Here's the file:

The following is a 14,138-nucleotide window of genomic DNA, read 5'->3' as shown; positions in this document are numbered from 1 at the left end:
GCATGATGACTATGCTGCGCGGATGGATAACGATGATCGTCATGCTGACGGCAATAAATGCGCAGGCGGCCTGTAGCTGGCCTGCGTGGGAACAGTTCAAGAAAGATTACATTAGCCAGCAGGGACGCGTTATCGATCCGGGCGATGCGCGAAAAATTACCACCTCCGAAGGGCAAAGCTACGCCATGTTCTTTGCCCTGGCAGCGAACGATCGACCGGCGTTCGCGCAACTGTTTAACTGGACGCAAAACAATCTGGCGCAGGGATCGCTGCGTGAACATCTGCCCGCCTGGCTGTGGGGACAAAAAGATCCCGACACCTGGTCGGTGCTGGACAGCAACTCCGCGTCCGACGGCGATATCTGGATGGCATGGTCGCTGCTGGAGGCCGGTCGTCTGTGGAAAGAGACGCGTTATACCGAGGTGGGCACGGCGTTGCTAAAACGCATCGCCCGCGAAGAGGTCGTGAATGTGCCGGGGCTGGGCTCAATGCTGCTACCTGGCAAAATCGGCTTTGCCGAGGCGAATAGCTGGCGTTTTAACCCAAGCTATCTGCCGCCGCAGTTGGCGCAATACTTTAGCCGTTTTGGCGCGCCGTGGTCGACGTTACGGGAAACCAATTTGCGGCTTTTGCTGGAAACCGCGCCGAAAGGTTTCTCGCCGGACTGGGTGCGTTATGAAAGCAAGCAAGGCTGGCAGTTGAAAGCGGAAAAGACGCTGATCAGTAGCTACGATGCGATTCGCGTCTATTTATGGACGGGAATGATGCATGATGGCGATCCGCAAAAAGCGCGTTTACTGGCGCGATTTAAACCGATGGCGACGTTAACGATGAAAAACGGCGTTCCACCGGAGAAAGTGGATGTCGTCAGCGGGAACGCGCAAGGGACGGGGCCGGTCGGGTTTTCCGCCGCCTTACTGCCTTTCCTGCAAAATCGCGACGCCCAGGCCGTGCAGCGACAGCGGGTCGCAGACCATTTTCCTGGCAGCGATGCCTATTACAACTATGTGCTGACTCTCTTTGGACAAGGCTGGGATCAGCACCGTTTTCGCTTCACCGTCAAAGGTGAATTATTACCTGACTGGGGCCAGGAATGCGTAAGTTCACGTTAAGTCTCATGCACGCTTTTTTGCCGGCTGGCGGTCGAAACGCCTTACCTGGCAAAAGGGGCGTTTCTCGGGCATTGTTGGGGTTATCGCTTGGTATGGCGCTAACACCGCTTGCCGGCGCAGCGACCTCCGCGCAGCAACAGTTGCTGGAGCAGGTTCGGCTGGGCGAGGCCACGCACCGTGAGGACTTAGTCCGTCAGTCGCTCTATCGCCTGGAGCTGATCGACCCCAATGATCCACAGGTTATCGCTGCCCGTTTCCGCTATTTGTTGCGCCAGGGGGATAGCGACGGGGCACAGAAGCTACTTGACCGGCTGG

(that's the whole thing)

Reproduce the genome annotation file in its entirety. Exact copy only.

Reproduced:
The following is a 14,138-nucleotide window of genomic DNA, read 5'->3' as shown; positions in this document are numbered from 1 at the left end:
GCATGATGACTATGCTGCGCGGATGGATAACGATGATCGTCATGCTGACGGCAATAAATGCGCAGGCGGCCTGTAGCTGGCCTGCGTGGGAACAGTTCAAGAAAGATTACATTAGCCAGCAGGGACGCGTTATCGATCCGGGCGATGCGCGAAAAATTACCACCTCCGAAGGGCAAAGCTACGCCATGTTCTTTGCCCTGGCAGCGAACGATCGACCGGCGTTCGCGCAACTGTTTAACTGGACGCAAAACAATCTGGCGCAGGGATCGCTGCGTGAACATCTGCCCGCCTGGCTGTGGGGACAAAAAGATCCCGACACCTGGTCGGTGCTGGACAGCAACTCCGCGTCCGACGGCGATATCTGGATGGCATGGTCGCTGCTGGAGGCCGGTCGTCTGTGGAAAGAGACGCGTTATACCGAGGTGGGCACGGCGTTGCTAAAACGCATCGCCCGCGAAGAGGTCGTGAATGTGCCGGGGCTGGGCTCAATGCTGCTACCTGGCAAAATCGGCTTTGCCGAGGCGAATAGCTGGCGTTTTAACCCAAGCTATCTGCCGCCGCAGTTGGCGCAATACTTTAGCCGTTTTGGCGCGCCGTGGTCGACGTTACGGGAAACCAATTTGCGGCTTTTGCTGGAAACCGCGCCGAAAGGTTTCTCGCCGGACTGGGTGCGTTATGAAAGCAAGCAAGGCTGGCAGTTGAAAGCGGAAAAGACGCTGATCAGTAGCTACGATGCGATTCGCGTCTATTTATGGACGGGAATGATGCATGATGGCGATCCGCAAAAAGCGCGTTTACTGGCGCGATTTAAACCGATGGCGACGTTAACGATGAAAAACGGCGTTCCACCGGAGAAAGTGGATGTCGTCAGCGGGAACGCGCAAGGGACGGGGCCGGTCGGGTTTTCCGCCGCCTTACTGCCTTTCCTGCAAAATCGCGACGCCCAGGCCGTGCAGCGACAGCGGGTCGCAGACCATTTTCCTGGCAGCGATGCCTATTACAACTATGTGCTGACTCTCTTTGGACAAGGCTGGGATCAGCACCGTTTTCGCTTCACCGTCAAAGGTGAATTATTACCTGACTGGGGCCAGGAATGCGTAAGTTCACGTTAAGTCTCATGCACGCTTTTTTGCCGGCTGGCGGTCGAAACGCCTTACCTGGCAAAAGGGGCGTTTCTCGGGCATTGTTGGGGTTATCGCTTGGTATGGCGCTAACACCGCTTGCCGGCGCAGCGACCTCCGCGCAGCAACAGTTGCTGGAGCAGGTTCGGCTGGGCGAGGCCACGCACCGTGAGGACTTAGTCCGTCAGTCGCTCTATCGCCTGGAGCTGATCGACCCCAATGATCCACAGGTTATCGCTGCCCGTTTCCGCTATTTGTTGCGCCAGGGGGATAGCGACGGGGCACAGAAGCTACTTGACCGGCTGG